An Improved vim-rspec Workflow

Nearly two years ago we announced our vim-rspec project, a tool for running RSpec tests from within Vim. It allows for a workflow that fosters a tight TDD loop, minimizing development downtime.

A typical TDD workflow

When implementing a new feature, my typical TDD loop looks like this:

  1. Write a test, verify it fails
  2. Implement the production code
  3. Run the test again, verify it passes
  4. Run the whole spec file, verify all tests pass
  5. Repeat

After running through this loop several times, I’ll stop to run the whole test suite.

vim-rspec lends itself well to this workflow, by exposing the functions RunNearestSpec() to run the spec nearest to the current line, and RunCurrentSpecFile() to run all tests in the file. If the active buffer is not a spec file, these functions will run the last executed spec.

In thoughtbot/dotfiles, we map <leader>s to RunNearestSpec() and <leader>t to RunCurrentSpecFile() to make them easy to execute.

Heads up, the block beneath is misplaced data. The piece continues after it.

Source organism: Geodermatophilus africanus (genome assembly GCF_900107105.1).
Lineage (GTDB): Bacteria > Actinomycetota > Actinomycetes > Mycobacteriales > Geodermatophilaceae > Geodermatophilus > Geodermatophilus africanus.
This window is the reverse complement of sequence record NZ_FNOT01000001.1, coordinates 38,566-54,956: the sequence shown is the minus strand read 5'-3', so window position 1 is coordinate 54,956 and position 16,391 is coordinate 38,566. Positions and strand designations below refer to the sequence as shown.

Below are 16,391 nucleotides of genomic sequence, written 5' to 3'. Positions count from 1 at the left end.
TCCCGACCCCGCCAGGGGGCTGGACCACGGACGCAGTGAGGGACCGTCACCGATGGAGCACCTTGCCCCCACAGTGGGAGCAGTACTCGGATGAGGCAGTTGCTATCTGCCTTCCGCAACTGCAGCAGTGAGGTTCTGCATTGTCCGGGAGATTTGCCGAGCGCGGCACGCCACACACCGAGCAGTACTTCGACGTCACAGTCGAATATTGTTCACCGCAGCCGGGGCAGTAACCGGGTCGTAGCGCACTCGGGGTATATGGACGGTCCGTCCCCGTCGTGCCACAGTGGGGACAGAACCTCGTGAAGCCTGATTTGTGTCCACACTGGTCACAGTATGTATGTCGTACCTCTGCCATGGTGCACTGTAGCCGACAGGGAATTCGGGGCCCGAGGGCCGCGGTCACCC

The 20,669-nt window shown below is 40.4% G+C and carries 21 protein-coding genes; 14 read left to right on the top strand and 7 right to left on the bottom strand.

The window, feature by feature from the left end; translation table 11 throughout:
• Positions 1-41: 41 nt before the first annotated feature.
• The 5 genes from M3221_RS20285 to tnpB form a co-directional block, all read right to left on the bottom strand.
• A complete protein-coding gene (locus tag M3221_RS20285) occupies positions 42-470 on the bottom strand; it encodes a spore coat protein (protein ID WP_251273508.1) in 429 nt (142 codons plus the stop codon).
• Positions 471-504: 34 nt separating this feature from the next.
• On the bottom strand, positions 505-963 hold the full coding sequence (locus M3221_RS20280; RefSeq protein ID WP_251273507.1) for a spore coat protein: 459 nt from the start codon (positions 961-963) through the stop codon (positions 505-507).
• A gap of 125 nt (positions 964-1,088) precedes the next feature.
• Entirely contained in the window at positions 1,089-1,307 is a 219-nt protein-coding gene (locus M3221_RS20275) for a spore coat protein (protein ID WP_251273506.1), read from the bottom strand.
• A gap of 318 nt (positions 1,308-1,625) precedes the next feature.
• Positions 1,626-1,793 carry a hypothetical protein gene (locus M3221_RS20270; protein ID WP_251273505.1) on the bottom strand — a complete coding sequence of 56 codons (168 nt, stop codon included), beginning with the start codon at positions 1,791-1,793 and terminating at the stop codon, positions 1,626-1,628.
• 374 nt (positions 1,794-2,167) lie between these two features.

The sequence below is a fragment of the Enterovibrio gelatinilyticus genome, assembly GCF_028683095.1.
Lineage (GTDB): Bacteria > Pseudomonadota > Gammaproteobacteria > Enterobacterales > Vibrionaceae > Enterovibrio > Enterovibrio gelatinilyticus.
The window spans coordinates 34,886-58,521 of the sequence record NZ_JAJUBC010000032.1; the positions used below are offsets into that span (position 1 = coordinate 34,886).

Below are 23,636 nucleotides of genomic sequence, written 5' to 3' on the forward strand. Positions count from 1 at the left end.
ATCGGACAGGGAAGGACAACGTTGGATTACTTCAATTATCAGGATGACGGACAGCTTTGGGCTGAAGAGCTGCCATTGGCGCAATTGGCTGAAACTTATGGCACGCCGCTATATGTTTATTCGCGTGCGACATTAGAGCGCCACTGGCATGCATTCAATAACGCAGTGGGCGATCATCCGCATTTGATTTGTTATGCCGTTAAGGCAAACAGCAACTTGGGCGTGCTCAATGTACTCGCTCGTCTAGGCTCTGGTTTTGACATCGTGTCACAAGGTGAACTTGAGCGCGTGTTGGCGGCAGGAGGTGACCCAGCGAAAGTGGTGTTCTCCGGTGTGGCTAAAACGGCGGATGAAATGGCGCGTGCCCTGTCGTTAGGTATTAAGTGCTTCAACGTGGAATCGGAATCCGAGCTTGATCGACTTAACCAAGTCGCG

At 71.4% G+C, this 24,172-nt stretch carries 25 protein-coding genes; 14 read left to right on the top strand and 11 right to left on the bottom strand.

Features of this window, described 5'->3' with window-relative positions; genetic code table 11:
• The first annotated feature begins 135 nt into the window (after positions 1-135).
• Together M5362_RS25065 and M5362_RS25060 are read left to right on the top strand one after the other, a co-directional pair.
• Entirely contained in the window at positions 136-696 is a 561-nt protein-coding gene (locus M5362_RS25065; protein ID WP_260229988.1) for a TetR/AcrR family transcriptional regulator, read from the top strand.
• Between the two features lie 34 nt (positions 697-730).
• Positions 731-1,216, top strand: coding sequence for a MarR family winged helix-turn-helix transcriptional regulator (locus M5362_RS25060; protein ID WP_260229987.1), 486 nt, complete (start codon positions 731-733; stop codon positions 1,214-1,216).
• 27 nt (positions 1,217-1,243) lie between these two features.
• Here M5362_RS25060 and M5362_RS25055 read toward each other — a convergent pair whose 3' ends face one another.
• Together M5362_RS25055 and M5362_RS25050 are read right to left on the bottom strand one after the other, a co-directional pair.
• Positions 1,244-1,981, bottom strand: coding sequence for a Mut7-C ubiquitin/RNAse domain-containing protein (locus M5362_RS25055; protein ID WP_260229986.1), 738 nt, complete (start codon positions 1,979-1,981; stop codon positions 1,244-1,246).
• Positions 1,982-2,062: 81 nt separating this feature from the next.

A pain point

By only storing a single last spec execution, RunNearestSpec() and RunCurrentSpecFile() will do the same thing when the active buffer is not a spec file.

If I’m implementing a new feature, it’s easy to run the last spec for it by entering <leader>s. But when that single spec passes, I have to open the spec file in the active buffer in order for <leader>t to execute the whole thing. This extra step hurts my TDD loop.

An improvement

Recently, we updated vim-rspec so that RunNearestSpec() and RunCurrentSpecFile() track their last executions separately. Now when the active buffer is not a spec file, <leader>s will execute the last nearest spec and <leader>t will run all of the specs in the last executed spec file.

A speed bump has been removed from my workflow, and my TDD loop is tighter than ever.